If you’ve read any of the old testament stories, you’ll find a common thread in the Israelite journey. God had stepped into their story many times and miraculously rescued them from oppressive nations and leaders. And so a legend that had started to form about God and the way he worked was that he would always be on their side no matter what. It was not an entirely false legend.
However, the problem with that legend is that they thought that they were God’s favourite nation. The margins of the story that they told themselves about the way God worked, were that God would always work on their behalf no matter what, and no matter who was against them. In fact to this day, depending on the group you are a part of, you’ll find people still using the phrase “God’s chosen people” when speaking with reference to the Israelites.
When you read through the old testament, you can initially get the erroneous impression that God is an Angry God. But what you find the more you read the bible is that God is always operating outside the margins of what we think of or expect. You see, the truth of the matter is that God is a gracious God. If you truly repent, and if you turn to him, the bible says that he is faithful and just and forgiving. He loves us so much, whether we are Israelites or assyrians. He loves us so much whether we live lives that acknowledge him or not. The minute we turn to him, he races towards us and embraces us. And this is exactly what he does in this story.
God is sheer grace and mercy and not easily angered.
And here’s the thing. We always have a way of projecting how we would act in certain situations onto God. We have a way of making God hate the things we hate and be against the people that are against us. But God is always operating in a way that is outside the margins of what we expect. In the end, his plan is more glorious than we would think.
In the bible, there is a story about a guy called Jonah. What most of us know about this tory is that he was swallowed by a big fish. But what is easy to miss about this story is that Jonah was running away from God because he did not want to be involved in God’s rescue plan for the city of Nineveh. Nineveh was a HUGE city for its’ time. About 120,000 people lived in it. As well, Nineveh was the capital of the Assyrian empire and they were a violent, evil and oppressive neighbour to their neighbouring kingdoms. And the northern kingdom of Israel, to which Jonah belonged, were particularly oppressed by them.
So as you can imagine, Jonah would have rather seen them perish than watch God forgive them and rescue them. Jonah knew that God IS sheer grace and mercy and not easily angered. This is why he tried to run away!
In fact, in a tantrum, when God does not destroy the city, this is what he says:
“God! I knew it—when I was back home, I knew this was going to happen! That’s why I ran off to Tarshish! I knew you were sheer grace and mercy, not easily angered, rich in love, and ready at the drop of a hat to turn your plans of punishment into a program of forgiveness!
And so you have to ask yourself a question: What is more important – that a city of 120,000 people be destroyed, or that they are saved and find God and stop the systematic oppression and subjugation of the kingdoms around them? Jonah wanted retribution, but God wanted repentance. Jonah wanted judgement, but God wanted to show grace. Jonah wanted condemnation, but God wanted to show mercy. Jonah wanted a whole nation wiped out, but God wanted to SAVE a whole nation.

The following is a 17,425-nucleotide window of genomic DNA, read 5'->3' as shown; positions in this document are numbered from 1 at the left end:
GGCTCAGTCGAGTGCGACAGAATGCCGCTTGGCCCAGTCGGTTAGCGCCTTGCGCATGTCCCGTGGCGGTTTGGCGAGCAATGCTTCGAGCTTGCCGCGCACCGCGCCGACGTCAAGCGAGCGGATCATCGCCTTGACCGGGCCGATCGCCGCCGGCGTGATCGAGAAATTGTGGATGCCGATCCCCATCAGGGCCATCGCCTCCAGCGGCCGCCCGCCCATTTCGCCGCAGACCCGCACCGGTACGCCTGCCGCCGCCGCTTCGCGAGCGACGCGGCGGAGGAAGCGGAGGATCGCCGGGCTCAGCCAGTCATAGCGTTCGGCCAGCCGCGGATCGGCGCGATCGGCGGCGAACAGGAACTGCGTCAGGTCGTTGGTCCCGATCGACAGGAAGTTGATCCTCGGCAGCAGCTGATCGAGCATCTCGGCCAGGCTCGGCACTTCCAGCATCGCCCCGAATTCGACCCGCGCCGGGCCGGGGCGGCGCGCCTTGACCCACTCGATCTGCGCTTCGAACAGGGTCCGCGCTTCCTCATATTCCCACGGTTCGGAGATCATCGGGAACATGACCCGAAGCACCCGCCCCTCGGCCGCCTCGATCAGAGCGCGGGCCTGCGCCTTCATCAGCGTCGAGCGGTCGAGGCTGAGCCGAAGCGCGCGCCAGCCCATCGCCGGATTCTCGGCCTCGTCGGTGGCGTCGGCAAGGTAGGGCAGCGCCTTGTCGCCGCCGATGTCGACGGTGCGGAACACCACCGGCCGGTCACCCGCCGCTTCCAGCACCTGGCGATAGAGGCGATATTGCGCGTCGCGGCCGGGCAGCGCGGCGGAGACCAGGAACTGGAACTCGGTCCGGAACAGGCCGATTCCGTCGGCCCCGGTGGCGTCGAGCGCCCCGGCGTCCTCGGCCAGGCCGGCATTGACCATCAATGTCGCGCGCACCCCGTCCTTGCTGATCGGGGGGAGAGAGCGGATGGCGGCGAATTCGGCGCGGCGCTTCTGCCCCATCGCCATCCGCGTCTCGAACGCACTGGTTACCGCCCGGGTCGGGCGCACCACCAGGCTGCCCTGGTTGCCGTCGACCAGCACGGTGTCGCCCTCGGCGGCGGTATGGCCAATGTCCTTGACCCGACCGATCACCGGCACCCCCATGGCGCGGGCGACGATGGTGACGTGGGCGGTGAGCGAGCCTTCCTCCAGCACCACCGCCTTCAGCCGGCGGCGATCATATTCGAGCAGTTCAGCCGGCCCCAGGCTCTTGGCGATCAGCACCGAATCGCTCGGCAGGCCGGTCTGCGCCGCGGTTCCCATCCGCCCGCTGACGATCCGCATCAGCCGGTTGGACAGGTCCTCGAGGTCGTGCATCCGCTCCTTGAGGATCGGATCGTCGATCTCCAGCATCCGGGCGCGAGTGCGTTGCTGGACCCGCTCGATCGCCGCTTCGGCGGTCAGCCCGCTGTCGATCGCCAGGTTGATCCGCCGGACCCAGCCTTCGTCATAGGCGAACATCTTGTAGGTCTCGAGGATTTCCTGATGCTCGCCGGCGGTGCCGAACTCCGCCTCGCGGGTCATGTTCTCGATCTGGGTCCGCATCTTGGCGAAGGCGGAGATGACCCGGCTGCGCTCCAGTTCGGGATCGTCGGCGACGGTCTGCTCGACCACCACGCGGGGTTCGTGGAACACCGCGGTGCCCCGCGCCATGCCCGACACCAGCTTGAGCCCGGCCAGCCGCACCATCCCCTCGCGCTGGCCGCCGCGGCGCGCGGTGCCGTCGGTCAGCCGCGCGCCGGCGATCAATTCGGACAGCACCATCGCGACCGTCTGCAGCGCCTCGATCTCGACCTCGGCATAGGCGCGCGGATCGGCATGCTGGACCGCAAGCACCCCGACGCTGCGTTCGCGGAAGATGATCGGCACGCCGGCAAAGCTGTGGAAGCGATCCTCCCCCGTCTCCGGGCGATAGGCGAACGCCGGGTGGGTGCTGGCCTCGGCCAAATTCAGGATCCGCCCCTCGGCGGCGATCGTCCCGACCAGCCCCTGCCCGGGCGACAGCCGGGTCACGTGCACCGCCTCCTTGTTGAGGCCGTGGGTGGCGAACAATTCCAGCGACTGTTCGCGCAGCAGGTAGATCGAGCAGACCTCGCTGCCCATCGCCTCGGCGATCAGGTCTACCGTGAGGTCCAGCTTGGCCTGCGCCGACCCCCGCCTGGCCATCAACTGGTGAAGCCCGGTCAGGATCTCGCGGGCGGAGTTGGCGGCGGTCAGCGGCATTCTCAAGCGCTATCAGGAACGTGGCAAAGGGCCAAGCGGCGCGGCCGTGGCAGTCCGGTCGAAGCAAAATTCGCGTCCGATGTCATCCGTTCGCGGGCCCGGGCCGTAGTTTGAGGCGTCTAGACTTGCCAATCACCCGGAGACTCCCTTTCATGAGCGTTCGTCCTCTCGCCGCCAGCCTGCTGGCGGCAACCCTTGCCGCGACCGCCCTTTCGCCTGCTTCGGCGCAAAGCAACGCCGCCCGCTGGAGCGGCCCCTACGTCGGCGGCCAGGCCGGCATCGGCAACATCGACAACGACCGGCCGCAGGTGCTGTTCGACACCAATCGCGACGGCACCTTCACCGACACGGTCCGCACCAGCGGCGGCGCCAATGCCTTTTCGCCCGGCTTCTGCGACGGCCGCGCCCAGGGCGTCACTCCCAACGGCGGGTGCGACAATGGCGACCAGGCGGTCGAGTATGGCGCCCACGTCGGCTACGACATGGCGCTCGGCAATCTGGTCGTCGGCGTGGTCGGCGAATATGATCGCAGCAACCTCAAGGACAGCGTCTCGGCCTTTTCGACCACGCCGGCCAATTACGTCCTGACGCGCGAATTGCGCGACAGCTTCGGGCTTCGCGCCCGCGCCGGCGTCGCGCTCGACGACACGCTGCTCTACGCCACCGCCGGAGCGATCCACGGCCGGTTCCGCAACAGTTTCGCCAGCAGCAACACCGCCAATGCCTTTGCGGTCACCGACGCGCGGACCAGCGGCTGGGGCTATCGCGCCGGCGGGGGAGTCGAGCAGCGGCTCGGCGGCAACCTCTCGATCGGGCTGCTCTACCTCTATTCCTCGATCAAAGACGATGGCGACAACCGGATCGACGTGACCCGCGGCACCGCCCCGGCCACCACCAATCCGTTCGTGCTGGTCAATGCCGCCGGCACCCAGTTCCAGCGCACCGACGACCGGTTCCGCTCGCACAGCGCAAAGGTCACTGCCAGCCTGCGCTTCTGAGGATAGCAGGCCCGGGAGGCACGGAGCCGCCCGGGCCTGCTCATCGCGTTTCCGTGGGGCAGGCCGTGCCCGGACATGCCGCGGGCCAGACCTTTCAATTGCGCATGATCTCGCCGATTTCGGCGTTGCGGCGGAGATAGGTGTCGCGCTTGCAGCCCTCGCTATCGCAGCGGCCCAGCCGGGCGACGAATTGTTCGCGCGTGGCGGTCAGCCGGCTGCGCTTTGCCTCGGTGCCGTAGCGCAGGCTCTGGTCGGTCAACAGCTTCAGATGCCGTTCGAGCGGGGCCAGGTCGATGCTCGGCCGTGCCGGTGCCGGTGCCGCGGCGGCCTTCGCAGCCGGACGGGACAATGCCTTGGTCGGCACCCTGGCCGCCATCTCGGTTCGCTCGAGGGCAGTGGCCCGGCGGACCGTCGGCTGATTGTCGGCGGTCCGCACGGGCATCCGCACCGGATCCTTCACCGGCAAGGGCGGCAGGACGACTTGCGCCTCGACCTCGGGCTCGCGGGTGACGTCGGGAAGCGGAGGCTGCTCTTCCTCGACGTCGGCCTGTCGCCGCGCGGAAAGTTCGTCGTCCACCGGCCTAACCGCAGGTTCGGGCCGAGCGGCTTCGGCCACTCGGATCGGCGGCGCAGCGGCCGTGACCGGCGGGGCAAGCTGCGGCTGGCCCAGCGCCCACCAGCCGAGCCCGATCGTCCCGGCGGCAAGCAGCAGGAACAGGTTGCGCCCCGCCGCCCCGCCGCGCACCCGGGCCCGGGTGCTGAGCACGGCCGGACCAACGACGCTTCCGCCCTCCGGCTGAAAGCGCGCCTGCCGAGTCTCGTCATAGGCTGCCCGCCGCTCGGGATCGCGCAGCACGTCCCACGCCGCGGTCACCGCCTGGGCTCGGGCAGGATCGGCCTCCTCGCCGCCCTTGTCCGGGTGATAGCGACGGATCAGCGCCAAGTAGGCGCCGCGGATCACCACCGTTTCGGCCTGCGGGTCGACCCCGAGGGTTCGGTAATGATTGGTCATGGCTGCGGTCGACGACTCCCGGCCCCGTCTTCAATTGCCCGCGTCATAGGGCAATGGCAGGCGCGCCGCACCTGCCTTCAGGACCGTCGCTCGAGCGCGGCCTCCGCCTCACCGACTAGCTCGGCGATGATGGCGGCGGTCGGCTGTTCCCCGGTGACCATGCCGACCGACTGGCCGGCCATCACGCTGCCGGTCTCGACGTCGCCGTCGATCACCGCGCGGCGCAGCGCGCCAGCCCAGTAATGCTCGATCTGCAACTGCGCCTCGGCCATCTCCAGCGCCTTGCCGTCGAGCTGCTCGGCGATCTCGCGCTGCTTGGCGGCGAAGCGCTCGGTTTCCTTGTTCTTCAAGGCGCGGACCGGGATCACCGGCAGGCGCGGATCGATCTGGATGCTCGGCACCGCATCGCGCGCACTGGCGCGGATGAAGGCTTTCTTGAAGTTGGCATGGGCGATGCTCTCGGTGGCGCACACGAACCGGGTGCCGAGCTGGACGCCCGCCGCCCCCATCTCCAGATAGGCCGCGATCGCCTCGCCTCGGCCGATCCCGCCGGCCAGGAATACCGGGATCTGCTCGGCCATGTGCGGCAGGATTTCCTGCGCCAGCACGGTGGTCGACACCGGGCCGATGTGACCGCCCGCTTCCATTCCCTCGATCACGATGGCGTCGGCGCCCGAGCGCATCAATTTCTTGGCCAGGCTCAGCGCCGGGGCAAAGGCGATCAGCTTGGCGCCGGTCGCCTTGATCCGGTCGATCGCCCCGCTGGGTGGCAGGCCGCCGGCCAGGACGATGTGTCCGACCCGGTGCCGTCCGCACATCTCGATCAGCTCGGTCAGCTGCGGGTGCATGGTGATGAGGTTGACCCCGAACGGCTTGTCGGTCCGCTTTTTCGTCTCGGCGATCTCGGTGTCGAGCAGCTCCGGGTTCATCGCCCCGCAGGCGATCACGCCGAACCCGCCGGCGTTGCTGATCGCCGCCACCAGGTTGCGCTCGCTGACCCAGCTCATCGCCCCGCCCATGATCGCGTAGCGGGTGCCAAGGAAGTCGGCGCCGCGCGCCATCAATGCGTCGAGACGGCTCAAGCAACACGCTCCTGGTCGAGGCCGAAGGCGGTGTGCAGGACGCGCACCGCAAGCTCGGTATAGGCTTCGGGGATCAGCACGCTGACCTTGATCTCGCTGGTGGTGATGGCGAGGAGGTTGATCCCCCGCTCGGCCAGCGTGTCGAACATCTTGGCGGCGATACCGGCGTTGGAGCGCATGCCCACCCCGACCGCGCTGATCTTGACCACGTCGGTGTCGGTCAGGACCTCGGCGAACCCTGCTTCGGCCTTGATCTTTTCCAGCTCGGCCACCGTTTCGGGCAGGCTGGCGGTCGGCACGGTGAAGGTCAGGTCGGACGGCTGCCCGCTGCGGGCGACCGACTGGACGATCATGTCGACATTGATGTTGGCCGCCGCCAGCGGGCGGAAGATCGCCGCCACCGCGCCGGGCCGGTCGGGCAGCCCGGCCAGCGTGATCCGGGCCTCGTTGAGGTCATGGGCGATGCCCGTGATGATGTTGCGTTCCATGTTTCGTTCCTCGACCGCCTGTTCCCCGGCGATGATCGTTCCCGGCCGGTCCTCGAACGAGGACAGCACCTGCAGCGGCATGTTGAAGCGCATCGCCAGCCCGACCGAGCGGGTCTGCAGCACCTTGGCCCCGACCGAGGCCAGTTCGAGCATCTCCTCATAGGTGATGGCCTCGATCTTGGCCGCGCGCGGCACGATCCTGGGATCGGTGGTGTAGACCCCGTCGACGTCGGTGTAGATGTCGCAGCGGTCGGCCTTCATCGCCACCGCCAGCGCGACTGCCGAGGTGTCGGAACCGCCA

Here is the gist of this post: God is up to something that is so much bigger than we can imagine. The fact of the matter is that all of us are faced with interesting, and challenging situations in our lives. And the thing of it is that, all we know is what we can see and what we have experienced in the past. Our knowledge and our experiences are like margins in our lives, and we have a way of projecting our limitations and our margins onto God without understanding that he is working in amazing ways outside of what we can see or imagine.
So today I to invite you to start to enlarge your faith. I invite you to see that there is a perspective about your life, about your circumstances, about your challenges that is outside your margins. We may not be able to break out of our margins, but God can work in ways outside those margins because he does not share our limitations. But more than that, he has a plan of love and grace, that he is working out in this world, and if we lean in to him, we will find this to be true in our circumstances.
In the story of Jonah, you find that he would have loved nothing more than to see Nineveh destroyed. But God wanted something better for those Assyrians. God has never changed. The same God that would never reject a violent and evil people such as the Assyrians would never reject you… and I am pretty sure that you are not a violent and evil person! So, go ahead… step outside the margins of what you know, and step into a space of God’s incredible love and mercy.
And for some of you, I am going to ask you to step into a faith space for the first time. I am going to ask you to step towards God understanding that what you may have thought about him, or what you may have been told about him is wrong. I ask you to step around the mistakes of people that have claimed to be his representatives and enter into a space where you find what is true for you. You may have never been told that God is sheer grace and mercy, and that he is not mad at you, and he does not hold back from you simply because you have a checkered past or present. While people may reject you, God just wants to embrace you…